Soft suspensions have their attractions: NYC streets might change anyone's mind about stiff, lowered, no roll suspensions.
My local indy had a restored 2002 in the shop that he used to drop off customers, even it leaned like Pisa Tower at corners it was still lots of fun to ride in.
 

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IMO, it started before the F30, namely in the E90. At least in the lesser versions.

2006 325i 330i had a very good engine note, important part of the driving experience.

2007+ 328i sedan were surprising tamed. They went too far. That's why I had a Perfomance Exhaust installed and I would prefer the engine sound of the M54 in my E46. The 2013 128i I drove was perfect, though. I don't know about the E92 NA.

Why they went that route, I have no idea. Did anybody ever complain about the sonority of the I6 as too loud? I can understand in the case of the horrible N20. You don't to hear it in standard form, unless aggressively tuned.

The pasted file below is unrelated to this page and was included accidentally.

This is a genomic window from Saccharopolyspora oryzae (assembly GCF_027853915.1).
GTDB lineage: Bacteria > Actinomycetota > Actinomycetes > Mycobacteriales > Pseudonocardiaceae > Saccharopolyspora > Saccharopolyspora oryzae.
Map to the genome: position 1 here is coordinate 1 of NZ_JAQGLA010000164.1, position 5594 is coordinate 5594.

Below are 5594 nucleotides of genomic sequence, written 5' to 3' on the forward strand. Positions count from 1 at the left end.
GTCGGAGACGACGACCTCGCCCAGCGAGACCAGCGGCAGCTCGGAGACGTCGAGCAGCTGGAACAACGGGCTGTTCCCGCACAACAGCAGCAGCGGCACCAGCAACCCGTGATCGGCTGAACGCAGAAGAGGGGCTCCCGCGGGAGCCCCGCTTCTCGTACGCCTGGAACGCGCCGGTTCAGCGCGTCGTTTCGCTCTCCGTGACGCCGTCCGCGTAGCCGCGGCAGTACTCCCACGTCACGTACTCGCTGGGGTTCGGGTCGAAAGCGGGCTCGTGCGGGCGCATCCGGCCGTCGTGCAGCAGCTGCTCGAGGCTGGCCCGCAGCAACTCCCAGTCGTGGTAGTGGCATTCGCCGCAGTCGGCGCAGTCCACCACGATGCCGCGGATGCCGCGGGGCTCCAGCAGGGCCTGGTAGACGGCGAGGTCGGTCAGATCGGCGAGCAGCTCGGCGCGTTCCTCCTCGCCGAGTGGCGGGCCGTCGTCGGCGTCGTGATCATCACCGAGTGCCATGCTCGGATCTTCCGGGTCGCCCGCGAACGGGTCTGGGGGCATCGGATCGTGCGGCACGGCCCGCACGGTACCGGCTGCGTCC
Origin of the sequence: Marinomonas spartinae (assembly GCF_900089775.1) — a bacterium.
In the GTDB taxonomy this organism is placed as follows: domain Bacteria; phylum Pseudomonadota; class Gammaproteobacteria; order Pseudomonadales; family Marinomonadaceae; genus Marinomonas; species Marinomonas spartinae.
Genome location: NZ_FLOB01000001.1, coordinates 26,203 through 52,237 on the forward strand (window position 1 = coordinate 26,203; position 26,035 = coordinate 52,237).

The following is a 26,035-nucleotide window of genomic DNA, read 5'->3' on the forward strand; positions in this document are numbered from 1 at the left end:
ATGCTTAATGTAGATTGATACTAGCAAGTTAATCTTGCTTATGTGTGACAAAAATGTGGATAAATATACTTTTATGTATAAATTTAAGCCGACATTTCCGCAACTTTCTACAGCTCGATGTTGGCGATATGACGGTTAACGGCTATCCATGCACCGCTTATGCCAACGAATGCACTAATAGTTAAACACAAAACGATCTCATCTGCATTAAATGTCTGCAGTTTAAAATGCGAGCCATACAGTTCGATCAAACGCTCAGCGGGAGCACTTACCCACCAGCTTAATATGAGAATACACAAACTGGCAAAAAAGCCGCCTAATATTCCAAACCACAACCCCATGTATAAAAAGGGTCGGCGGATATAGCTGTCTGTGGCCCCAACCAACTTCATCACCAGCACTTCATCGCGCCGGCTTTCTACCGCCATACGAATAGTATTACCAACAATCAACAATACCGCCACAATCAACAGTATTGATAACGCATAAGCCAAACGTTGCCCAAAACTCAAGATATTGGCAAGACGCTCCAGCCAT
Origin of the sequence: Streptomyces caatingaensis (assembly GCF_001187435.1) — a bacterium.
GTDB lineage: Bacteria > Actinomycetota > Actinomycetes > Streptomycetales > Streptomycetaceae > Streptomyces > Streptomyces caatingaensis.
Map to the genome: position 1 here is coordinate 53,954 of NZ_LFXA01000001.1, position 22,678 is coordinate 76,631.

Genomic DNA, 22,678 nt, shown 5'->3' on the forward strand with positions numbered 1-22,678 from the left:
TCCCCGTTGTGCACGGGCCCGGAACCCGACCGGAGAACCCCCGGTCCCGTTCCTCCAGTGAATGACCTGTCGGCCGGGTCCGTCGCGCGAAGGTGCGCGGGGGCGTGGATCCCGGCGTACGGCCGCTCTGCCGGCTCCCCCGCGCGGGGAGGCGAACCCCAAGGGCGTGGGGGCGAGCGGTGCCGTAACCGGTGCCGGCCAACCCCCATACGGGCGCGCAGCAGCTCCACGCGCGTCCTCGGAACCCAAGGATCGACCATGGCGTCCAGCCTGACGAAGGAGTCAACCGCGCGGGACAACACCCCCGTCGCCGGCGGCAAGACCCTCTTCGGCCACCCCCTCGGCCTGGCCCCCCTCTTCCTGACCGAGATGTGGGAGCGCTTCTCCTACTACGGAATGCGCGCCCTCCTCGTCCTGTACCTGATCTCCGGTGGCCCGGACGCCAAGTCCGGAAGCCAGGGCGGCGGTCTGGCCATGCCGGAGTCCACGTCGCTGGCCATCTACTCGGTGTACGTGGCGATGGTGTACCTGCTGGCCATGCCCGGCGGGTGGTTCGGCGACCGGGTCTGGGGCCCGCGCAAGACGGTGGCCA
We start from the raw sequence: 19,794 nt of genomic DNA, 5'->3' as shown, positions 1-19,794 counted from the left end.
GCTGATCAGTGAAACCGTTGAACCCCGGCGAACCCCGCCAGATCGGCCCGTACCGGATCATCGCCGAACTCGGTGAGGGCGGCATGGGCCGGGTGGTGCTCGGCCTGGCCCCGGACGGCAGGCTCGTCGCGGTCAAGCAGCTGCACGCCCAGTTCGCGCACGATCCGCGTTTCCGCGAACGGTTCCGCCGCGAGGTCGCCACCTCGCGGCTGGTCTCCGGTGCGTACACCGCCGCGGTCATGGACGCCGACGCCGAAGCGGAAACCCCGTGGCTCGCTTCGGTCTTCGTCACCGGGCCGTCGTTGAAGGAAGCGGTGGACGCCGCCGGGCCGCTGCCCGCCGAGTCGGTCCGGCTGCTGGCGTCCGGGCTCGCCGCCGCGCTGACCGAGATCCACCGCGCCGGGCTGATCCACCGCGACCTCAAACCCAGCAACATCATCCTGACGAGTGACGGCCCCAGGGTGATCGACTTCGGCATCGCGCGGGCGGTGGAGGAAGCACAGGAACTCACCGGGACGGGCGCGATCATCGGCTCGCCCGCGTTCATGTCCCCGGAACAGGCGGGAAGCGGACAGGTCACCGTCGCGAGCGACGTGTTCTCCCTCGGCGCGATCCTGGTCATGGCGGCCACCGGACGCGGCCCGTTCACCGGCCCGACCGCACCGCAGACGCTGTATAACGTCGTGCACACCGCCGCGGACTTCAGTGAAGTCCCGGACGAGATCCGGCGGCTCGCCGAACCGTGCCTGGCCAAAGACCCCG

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On this forum it is often cited that previous generations of cars are the true enthusiast cars, so in a way the enthusiast base is tied to those(including those E30/E36 owners and others) who value the by-gone generations of cars.

An interesting point is that, how is enthusiast base defined in this era of congested highways? In this context a car like F30 is quite versatile, it is comfy and competent both in open roads and plugged roadways, while the previous generations can be down right torturous in modern-day motoring.
:thumbup::thumbup::thumbup:

Absolutely. Get really tired of the "enthusiasts" slamming present day Bimmers. BMW is building for todays drivers and roads, including congestion.